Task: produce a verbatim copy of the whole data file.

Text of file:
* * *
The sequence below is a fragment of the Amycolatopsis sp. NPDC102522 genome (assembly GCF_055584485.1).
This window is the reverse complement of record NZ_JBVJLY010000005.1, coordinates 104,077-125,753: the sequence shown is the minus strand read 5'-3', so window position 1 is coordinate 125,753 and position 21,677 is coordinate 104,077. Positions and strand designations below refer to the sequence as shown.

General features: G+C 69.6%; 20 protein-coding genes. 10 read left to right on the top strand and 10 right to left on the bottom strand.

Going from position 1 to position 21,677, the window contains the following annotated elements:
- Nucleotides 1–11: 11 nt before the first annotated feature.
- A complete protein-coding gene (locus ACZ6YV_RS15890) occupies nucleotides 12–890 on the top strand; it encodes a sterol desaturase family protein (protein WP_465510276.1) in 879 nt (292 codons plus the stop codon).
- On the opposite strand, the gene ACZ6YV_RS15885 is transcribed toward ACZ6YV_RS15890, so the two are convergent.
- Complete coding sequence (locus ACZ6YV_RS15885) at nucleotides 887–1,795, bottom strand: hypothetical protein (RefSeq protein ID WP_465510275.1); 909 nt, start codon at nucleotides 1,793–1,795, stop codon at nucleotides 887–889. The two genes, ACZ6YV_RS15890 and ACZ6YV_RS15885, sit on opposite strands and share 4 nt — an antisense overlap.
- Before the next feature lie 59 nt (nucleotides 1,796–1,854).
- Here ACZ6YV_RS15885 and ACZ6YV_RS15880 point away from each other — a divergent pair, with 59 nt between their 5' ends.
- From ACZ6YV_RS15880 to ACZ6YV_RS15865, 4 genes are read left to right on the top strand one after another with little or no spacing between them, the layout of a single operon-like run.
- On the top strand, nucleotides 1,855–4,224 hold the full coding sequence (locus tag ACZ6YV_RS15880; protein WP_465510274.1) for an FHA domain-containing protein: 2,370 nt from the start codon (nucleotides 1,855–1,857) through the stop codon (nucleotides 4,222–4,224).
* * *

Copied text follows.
The sequence below is a fragment of the Amycolatopsis sp. NPDC102522 genome (assembly GCF_055584485.1).
This window is the reverse complement of record NZ_JBVJLY010000005.1, coordinates 104,077-125,753: the sequence shown is the minus strand read 5'-3', so window position 1 is coordinate 125,753 and position 21,677 is coordinate 104,077. Positions and strand designations below refer to the sequence as shown.

General features: G+C 69.6%; 20 protein-coding genes. 10 read left to right on the top strand and 10 right to left on the bottom strand.

Going from position 1 to position 21,677, the window contains the following annotated elements:
- Nucleotides 1–11: 11 nt before the first annotated feature.
- A complete protein-coding gene (locus ACZ6YV_RS15890) occupies nucleotides 12–890 on the top strand; it encodes a sterol desaturase family protein (protein WP_465510276.1) in 879 nt (292 codons plus the stop codon).
- On the opposite strand, the gene ACZ6YV_RS15885 is transcribed toward ACZ6YV_RS15890, so the two are convergent.
- Complete coding sequence (locus ACZ6YV_RS15885) at nucleotides 887–1,795, bottom strand: hypothetical protein (RefSeq protein ID WP_465510275.1); 909 nt, start codon at nucleotides 1,793–1,795, stop codon at nucleotides 887–889. The two genes, ACZ6YV_RS15890 and ACZ6YV_RS15885, sit on opposite strands and share 4 nt — an antisense overlap.
- Before the next feature lie 59 nt (nucleotides 1,796–1,854).
- Here ACZ6YV_RS15885 and ACZ6YV_RS15880 point away from each other — a divergent pair, with 59 nt between their 5' ends.
- From ACZ6YV_RS15880 to ACZ6YV_RS15865, 4 genes are read left to right on the top strand one after another with little or no spacing between them, the layout of a single operon-like run.
- On the top strand, nucleotides 1,855–4,224 hold the full coding sequence (locus tag ACZ6YV_RS15880; protein WP_465510274.1) for an FHA domain-containing protein: 2,370 nt from the start codon (nucleotides 1,855–1,857) through the stop codon (nucleotides 4,222–4,224).